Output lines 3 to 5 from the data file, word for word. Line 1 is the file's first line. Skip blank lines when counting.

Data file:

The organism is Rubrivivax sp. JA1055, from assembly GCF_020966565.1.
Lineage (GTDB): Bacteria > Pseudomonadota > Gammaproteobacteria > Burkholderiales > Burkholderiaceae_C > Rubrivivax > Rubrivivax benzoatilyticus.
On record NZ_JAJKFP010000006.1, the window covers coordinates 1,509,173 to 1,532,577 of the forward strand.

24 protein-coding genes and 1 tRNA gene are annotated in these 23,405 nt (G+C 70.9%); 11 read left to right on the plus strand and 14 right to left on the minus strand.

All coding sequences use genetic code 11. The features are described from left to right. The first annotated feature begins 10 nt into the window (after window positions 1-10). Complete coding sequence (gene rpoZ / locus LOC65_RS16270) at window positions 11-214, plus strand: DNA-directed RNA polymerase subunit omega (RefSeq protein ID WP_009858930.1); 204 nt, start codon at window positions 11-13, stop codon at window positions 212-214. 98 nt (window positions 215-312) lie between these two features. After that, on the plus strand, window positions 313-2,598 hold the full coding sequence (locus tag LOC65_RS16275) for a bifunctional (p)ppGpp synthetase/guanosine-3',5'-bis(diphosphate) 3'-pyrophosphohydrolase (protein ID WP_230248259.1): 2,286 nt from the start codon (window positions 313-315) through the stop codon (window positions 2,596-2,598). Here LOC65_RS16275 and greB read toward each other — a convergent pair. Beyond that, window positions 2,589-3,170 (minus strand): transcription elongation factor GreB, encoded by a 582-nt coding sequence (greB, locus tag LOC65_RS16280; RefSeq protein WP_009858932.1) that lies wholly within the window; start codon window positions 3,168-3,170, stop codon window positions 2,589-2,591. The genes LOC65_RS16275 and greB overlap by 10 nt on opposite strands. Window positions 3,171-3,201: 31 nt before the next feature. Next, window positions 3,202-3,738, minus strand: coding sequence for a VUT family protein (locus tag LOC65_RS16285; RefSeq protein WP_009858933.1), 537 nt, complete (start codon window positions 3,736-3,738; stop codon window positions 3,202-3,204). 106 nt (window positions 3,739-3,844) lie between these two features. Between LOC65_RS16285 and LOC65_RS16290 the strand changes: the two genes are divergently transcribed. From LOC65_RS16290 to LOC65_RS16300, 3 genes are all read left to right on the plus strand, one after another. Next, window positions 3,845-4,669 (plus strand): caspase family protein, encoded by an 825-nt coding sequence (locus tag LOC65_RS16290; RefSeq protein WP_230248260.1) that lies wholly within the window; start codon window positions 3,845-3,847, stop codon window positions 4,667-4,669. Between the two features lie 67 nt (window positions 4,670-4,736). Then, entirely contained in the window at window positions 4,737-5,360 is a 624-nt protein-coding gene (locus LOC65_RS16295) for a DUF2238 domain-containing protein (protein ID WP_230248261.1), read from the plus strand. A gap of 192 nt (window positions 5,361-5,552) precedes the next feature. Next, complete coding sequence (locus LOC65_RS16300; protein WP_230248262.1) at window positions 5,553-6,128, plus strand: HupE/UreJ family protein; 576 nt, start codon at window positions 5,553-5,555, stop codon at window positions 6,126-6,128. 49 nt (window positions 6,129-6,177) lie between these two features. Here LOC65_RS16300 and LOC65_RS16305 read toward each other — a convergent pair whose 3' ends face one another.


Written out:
On record NZ_JAJKFP010000006.1, the window covers coordinates 1,509,173 to 1,532,577 of the forward strand.

24 protein-coding genes and 1 tRNA gene are annotated in these 23,405 nt (G+C 70.9%); 11 read left to right on the plus strand and 14 right to left on the minus strand.

All coding sequences use genetic code 11. The features are described from left to right. The first annotated feature begins 10 nt into the window (after window positions 1-10). Complete coding sequence (gene rpoZ / locus LOC65_RS16270) at window positions 11-214, plus strand: DNA-directed RNA polymerase subunit omega (RefSeq protein ID WP_009858930.1); 204 nt, start codon at window positions 11-13, stop codon at window positions 212-214. 98 nt (window positions 215-312) lie between these two features. After that, on the plus strand, window positions 313-2,598 hold the full coding sequence (locus tag LOC65_RS16275) for a bifunctional (p)ppGpp synthetase/guanosine-3',5'-bis(diphosphate) 3'-pyrophosphohydrolase (protein ID WP_230248259.1): 2,286 nt from the start codon (window positions 313-315) through the stop codon (window positions 2,596-2,598). Here LOC65_RS16275 and greB read toward each other — a convergent pair. Beyond that, window positions 2,589-3,170 (minus strand): transcription elongation factor GreB, encoded by a 582-nt coding sequence (greB, locus tag LOC65_RS16280; RefSeq protein WP_009858932.1) that lies wholly within the window; start codon window positions 3,168-3,170, stop codon window positions 2,589-2,591. The genes LOC65_RS16275 and greB overlap by 10 nt on opposite strands. Window positions 3,171-3,201: 31 nt before the next feature. Next, window positions 3,202-3,738, minus strand: coding sequence for a VUT family protein (locus tag LOC65_RS16285; RefSeq protein WP_009858933.1), 537 nt, complete (start codon window positions 3,736-3,738; stop codon window positions 3,202-3,204). 106 nt (window positions 3,739-3,844) lie between these two features. Between LOC65_RS16285 and LOC65_RS16290 the strand changes: the two genes are divergently transcribed. From LOC65_RS16290 to LOC65_RS16300, 3 genes are all read left to right on the plus strand, one after another. Next, window positions 3,845-4,669 (plus strand): caspase family protein, encoded by an 825-nt coding sequence (locus tag LOC65_RS16290; RefSeq protein WP_230248260.1) that lies wholly within the window; start codon window positions 3,845-3,847, stop codon window positions 4,667-4,669. Between the two features lie 67 nt (window positions 4,670-4,736). Then, entirely contained in the window at window positions 4,737-5,360 is a 624-nt protein-coding gene (locus LOC65_RS16295) for a DUF2238 domain-containing protein (protein ID WP_230248261.1), read from the plus strand. A gap of 192 nt (window positions 5,361-5,552) precedes the next feature. Next, complete coding sequence (locus LOC65_RS16300; protein WP_230248262.1) at window positions 5,553-6,128, plus strand: HupE/UreJ family protein; 576 nt, start codon at window positions 5,553-5,555, stop codon at window positions 6,126-6,128. 49 nt (window positions 6,129-6,177) lie between these two features. Here LOC65_RS16300 and LOC65_RS16305 read toward each other — a convergent pair whose 3' ends face one another.